Benefits Street, The Spongers and welfare realityPosted: February 9, 2014
This week’s final episode of Benefits Street made me go back and rewatch another programme with a provocative title about life on social security.
I was 17 when The Spongers was first transmitted in January 1978 and I still remember it as the single most stunning and harrowing piece of television I have ever seen. The 90-minute programme was a Play for Today – the famous series of one-off dramas that ran on the BBC in the 1970s and 1980s – and tells the story of Pauline, a single mother from a council estate near Manchester. It opens with the bailiffs arriving to seize her furniture because she is in rent arrears and upsetting her eldest daughter, Paula, who has Down’s Syndrome. That’s swiftly followed by a scene outside where workers are erecting giant heads of the Queen and Prince Philip ready for the Silver Jubilee celebrations. Cue the opening titles. You can watch it here:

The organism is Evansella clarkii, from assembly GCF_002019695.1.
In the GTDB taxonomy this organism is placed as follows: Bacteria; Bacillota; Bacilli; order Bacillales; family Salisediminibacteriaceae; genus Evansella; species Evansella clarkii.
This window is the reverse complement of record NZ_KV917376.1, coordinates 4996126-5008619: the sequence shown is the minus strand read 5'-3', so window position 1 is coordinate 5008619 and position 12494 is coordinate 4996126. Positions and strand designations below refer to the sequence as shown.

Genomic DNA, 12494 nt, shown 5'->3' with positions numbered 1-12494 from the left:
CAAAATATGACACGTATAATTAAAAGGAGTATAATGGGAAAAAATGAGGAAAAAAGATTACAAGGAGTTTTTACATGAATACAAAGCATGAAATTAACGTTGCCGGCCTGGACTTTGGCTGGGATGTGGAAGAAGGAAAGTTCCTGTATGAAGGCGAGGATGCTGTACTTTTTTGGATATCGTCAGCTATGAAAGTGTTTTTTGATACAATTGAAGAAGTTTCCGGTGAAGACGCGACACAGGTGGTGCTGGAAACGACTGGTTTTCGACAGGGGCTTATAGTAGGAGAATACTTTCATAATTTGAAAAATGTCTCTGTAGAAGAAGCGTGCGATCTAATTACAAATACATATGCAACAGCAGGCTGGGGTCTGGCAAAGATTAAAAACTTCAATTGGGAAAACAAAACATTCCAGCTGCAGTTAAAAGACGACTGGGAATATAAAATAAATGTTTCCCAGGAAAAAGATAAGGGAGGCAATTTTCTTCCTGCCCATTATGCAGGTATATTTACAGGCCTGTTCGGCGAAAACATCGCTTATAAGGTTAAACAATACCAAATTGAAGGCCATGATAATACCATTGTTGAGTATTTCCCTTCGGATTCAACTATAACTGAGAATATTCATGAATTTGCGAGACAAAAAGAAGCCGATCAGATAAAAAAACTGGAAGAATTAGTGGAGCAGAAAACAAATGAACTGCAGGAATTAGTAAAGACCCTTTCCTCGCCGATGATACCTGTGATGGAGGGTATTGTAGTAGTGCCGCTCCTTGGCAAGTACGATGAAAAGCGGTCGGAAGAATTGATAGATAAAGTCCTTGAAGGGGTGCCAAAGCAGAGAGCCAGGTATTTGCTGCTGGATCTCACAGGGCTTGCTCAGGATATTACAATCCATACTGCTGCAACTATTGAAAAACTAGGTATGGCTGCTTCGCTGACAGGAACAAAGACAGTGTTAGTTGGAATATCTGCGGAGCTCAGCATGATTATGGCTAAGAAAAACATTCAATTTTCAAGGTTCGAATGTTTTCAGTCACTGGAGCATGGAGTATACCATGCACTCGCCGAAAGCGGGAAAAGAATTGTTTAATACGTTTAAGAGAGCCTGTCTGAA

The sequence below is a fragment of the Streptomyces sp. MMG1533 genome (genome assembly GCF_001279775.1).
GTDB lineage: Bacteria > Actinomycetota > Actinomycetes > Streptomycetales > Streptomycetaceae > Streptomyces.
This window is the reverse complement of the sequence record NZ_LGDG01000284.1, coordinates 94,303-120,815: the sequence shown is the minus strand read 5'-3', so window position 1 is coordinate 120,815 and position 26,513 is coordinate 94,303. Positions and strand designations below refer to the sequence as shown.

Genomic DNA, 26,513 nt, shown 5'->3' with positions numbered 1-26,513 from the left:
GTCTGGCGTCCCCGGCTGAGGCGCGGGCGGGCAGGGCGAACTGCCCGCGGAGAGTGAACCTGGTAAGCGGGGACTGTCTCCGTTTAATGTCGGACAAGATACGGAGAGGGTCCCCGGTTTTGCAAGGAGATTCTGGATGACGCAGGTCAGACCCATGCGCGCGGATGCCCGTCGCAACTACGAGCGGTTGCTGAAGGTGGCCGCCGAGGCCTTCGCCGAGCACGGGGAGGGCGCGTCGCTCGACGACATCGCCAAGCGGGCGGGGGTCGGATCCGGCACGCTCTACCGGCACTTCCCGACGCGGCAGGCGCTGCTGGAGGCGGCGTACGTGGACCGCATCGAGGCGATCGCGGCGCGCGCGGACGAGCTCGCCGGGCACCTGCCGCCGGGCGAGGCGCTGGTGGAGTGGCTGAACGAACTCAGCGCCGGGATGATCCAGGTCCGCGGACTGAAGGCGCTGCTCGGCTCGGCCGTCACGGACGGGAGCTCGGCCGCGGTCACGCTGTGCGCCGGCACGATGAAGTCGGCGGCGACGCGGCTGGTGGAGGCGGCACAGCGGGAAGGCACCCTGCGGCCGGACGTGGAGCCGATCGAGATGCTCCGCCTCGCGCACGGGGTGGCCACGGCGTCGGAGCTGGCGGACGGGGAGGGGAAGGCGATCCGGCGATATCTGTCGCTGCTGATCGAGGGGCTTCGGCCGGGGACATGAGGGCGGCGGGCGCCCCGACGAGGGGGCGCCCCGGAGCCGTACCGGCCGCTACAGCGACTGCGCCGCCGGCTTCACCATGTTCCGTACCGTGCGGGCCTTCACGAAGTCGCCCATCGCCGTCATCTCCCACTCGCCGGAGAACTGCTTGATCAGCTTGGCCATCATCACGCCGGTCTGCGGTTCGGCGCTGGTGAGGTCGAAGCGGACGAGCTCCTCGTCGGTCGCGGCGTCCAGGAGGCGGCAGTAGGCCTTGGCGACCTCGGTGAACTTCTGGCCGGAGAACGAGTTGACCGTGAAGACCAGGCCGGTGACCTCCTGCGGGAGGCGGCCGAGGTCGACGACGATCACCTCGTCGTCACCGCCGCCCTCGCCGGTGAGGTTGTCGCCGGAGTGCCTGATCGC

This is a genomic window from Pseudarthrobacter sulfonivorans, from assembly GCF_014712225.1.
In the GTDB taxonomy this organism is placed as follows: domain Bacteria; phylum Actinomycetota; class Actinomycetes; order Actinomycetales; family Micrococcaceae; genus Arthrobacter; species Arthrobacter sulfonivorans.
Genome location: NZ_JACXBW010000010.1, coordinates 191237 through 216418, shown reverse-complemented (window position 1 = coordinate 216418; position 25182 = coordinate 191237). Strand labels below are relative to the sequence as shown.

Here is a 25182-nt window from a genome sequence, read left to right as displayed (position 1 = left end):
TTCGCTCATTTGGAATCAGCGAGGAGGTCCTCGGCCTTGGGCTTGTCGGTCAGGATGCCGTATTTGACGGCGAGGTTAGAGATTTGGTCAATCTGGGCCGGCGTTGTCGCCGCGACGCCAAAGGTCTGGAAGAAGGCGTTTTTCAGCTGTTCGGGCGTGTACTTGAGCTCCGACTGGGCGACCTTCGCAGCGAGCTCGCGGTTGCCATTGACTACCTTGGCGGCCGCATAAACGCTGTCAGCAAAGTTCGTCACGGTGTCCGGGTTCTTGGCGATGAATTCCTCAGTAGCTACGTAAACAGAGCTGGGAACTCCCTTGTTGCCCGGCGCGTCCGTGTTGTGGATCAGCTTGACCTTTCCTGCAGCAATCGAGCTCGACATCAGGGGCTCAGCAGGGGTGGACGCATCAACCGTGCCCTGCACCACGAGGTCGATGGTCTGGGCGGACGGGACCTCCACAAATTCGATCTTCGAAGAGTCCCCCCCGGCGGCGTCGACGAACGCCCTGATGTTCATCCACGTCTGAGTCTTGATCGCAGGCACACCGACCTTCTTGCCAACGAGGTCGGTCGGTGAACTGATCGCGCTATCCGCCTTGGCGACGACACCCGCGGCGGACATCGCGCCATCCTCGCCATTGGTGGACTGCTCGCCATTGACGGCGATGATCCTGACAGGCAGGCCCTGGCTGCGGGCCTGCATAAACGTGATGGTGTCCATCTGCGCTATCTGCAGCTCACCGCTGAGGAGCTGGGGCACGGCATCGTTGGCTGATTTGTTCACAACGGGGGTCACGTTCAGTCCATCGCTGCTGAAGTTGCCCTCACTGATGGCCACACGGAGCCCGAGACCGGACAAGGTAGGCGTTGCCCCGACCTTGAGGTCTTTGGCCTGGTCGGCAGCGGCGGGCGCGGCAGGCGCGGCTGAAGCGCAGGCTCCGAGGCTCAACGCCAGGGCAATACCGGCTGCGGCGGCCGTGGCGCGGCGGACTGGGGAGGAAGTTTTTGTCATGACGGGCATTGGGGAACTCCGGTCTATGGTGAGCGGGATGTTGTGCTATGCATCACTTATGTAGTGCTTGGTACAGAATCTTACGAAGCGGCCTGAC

As that scene suggests, The Spongers is firmly in a tradition of political and realist TV drama. The producer was Tony Garnett, who worked with Ken Loach on Cathy Come Home. The writer was Jim Allen, who went on to work with Loach on films like Hidden Agenda, Raining Stones and Land and Freedom. The director was Roland Joffé, who was later nominated for Oscars for The Killing Fields and The Mission.
Like Cathy Come Home, The Spongers was a drama that challenged conventional representations and used documentary techniques to give a deeper impression that what we are seeing is real. In contrast, Benefits Street is a reality TV documentary that borrows dramatic techniques to develop characters and narratives. As in Big Brother or any other reality show, the participants are acutely conscious of the fly on the wall and perform for it. Sure enough they have become tabloid celebrities in their own right. There are even rumours that White Dee will come off benefits and into work: on the next Celebrity Big Brother.